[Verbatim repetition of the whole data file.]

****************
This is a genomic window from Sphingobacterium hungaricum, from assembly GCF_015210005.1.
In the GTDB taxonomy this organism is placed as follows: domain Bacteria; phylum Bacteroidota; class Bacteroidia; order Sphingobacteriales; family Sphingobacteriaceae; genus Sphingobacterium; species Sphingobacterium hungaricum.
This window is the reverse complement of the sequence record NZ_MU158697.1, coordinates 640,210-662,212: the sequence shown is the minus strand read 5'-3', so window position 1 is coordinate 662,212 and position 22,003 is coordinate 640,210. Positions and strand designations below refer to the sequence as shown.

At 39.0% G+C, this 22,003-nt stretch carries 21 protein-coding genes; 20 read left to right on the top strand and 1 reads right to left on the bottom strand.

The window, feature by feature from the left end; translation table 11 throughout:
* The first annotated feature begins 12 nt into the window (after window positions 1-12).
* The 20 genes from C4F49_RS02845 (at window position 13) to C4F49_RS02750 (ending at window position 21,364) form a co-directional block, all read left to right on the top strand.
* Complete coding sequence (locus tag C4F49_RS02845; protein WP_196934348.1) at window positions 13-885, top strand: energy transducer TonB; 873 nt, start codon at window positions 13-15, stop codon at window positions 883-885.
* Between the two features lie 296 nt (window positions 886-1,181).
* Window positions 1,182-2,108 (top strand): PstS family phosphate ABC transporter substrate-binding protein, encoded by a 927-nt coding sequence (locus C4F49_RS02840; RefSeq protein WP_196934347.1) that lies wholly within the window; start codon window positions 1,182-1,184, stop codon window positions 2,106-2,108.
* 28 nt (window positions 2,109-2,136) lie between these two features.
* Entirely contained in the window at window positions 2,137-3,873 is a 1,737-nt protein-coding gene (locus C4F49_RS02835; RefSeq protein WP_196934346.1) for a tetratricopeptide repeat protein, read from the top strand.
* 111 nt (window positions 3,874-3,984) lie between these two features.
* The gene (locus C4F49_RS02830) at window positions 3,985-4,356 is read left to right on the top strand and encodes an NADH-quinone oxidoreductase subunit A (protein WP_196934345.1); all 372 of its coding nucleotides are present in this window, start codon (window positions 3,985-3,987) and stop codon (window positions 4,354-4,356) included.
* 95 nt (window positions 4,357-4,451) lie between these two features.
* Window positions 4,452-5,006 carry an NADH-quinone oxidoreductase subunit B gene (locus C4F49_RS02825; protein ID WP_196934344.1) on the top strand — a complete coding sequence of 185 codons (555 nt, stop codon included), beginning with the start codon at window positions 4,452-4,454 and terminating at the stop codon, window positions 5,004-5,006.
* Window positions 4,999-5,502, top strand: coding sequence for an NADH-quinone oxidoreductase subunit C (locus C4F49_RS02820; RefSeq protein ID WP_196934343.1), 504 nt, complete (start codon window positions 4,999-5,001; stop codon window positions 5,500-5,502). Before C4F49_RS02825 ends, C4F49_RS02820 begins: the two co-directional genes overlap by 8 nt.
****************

This is a genomic window from Sphingobacterium hungaricum, from assembly GCF_015210005.1.
In the GTDB taxonomy this organism is placed as follows: domain Bacteria; phylum Bacteroidota; class Bacteroidia; order Sphingobacteriales; family Sphingobacteriaceae; genus Sphingobacterium; species Sphingobacterium hungaricum.
This window is the reverse complement of the sequence record NZ_MU158697.1, coordinates 640,210-662,212: the sequence shown is the minus strand read 5'-3', so window position 1 is coordinate 662,212 and position 22,003 is coordinate 640,210. Positions and strand designations below refer to the sequence as shown.

At 39.0% G+C, this 22,003-nt stretch carries 21 protein-coding genes; 20 read left to right on the top strand and 1 reads right to left on the bottom strand.

The window, feature by feature from the left end; translation table 11 throughout:
* The first annotated feature begins 12 nt into the window (after window positions 1-12).
* The 20 genes from C4F49_RS02845 (at window position 13) to C4F49_RS02750 (ending at window position 21,364) form a co-directional block, all read left to right on the top strand.
* Complete coding sequence (locus tag C4F49_RS02845; protein WP_196934348.1) at window positions 13-885, top strand: energy transducer TonB; 873 nt, start codon at window positions 13-15, stop codon at window positions 883-885.
* Between the two features lie 296 nt (window positions 886-1,181).
* Window positions 1,182-2,108 (top strand): PstS family phosphate ABC transporter substrate-binding protein, encoded by a 927-nt coding sequence (locus C4F49_RS02840; RefSeq protein WP_196934347.1) that lies wholly within the window; start codon window positions 1,182-1,184, stop codon window positions 2,106-2,108.
* 28 nt (window positions 2,109-2,136) lie between these two features.
* Entirely contained in the window at window positions 2,137-3,873 is a 1,737-nt protein-coding gene (locus C4F49_RS02835; RefSeq protein WP_196934346.1) for a tetratricopeptide repeat protein, read from the top strand.
* 111 nt (window positions 3,874-3,984) lie between these two features.
* The gene (locus C4F49_RS02830) at window positions 3,985-4,356 is read left to right on the top strand and encodes an NADH-quinone oxidoreductase subunit A (protein WP_196934345.1); all 372 of its coding nucleotides are present in this window, start codon (window positions 3,985-3,987) and stop codon (window positions 4,354-4,356) included.
* 95 nt (window positions 4,357-4,451) lie between these two features.
* Window positions 4,452-5,006 carry an NADH-quinone oxidoreductase subunit B gene (locus C4F49_RS02825; protein ID WP_196934344.1) on the top strand — a complete coding sequence of 185 codons (555 nt, stop codon included), beginning with the start codon at window positions 4,452-4,454 and terminating at the stop codon, window positions 5,004-5,006.
* Window positions 4,999-5,502, top strand: coding sequence for an NADH-quinone oxidoreductase subunit C (locus C4F49_RS02820; RefSeq protein ID WP_196934343.1), 504 nt, complete (start codon window positions 4,999-5,001; stop codon window positions 5,500-5,502). Before C4F49_RS02825 ends, C4F49_RS02820 begins: the two co-directional genes overlap by 8 nt.